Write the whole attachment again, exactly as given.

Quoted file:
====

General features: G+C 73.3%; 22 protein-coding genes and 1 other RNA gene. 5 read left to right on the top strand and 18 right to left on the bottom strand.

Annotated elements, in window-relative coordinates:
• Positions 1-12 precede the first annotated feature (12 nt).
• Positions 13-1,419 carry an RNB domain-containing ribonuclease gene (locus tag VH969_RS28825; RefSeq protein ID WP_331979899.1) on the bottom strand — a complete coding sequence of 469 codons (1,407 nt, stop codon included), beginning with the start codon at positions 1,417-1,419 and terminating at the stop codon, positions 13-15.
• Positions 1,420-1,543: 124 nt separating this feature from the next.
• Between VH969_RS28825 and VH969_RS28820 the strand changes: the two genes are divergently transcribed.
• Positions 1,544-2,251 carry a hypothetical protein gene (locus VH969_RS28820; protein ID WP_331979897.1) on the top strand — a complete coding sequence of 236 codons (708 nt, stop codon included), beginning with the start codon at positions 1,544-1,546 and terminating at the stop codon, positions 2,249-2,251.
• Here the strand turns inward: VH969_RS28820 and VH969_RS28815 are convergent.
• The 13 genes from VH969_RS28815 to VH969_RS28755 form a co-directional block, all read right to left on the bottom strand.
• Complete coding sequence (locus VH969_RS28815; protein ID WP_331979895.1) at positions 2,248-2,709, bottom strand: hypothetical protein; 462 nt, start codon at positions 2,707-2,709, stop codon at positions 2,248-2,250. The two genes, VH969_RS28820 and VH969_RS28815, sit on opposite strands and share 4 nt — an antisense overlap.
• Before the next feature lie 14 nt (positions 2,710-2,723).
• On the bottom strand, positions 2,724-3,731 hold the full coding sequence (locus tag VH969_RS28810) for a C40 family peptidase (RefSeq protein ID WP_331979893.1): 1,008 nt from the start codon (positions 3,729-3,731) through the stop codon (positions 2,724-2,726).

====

General features: G+C 73.3%; 22 protein-coding genes and 1 other RNA gene. 5 read left to right on the top strand and 18 right to left on the bottom strand.

Annotated elements, in window-relative coordinates:
• Positions 1-12 precede the first annotated feature (12 nt).
• Positions 13-1,419 carry an RNB domain-containing ribonuclease gene (locus tag VH969_RS28825; RefSeq protein ID WP_331979899.1) on the bottom strand — a complete coding sequence of 469 codons (1,407 nt, stop codon included), beginning with the start codon at positions 1,417-1,419 and terminating at the stop codon, positions 13-15.
• Positions 1,420-1,543: 124 nt separating this feature from the next.
• Between VH969_RS28825 and VH969_RS28820 the strand changes: the two genes are divergently transcribed.
• Positions 1,544-2,251 carry a hypothetical protein gene (locus VH969_RS28820; protein ID WP_331979897.1) on the top strand — a complete coding sequence of 236 codons (708 nt, stop codon included), beginning with the start codon at positions 1,544-1,546 and terminating at the stop codon, positions 2,249-2,251.
• Here the strand turns inward: VH969_RS28820 and VH969_RS28815 are convergent.
• The 13 genes from VH969_RS28815 to VH969_RS28755 form a co-directional block, all read right to left on the bottom strand.
• Complete coding sequence (locus VH969_RS28815; protein ID WP_331979895.1) at positions 2,248-2,709, bottom strand: hypothetical protein; 462 nt, start codon at positions 2,707-2,709, stop codon at positions 2,248-2,250. The two genes, VH969_RS28820 and VH969_RS28815, sit on opposite strands and share 4 nt — an antisense overlap.
• Before the next feature lie 14 nt (positions 2,710-2,723).
• On the bottom strand, positions 2,724-3,731 hold the full coding sequence (locus tag VH969_RS28810) for a C40 family peptidase (RefSeq protein ID WP_331979893.1): 1,008 nt from the start codon (positions 3,729-3,731) through the stop codon (positions 2,724-2,726).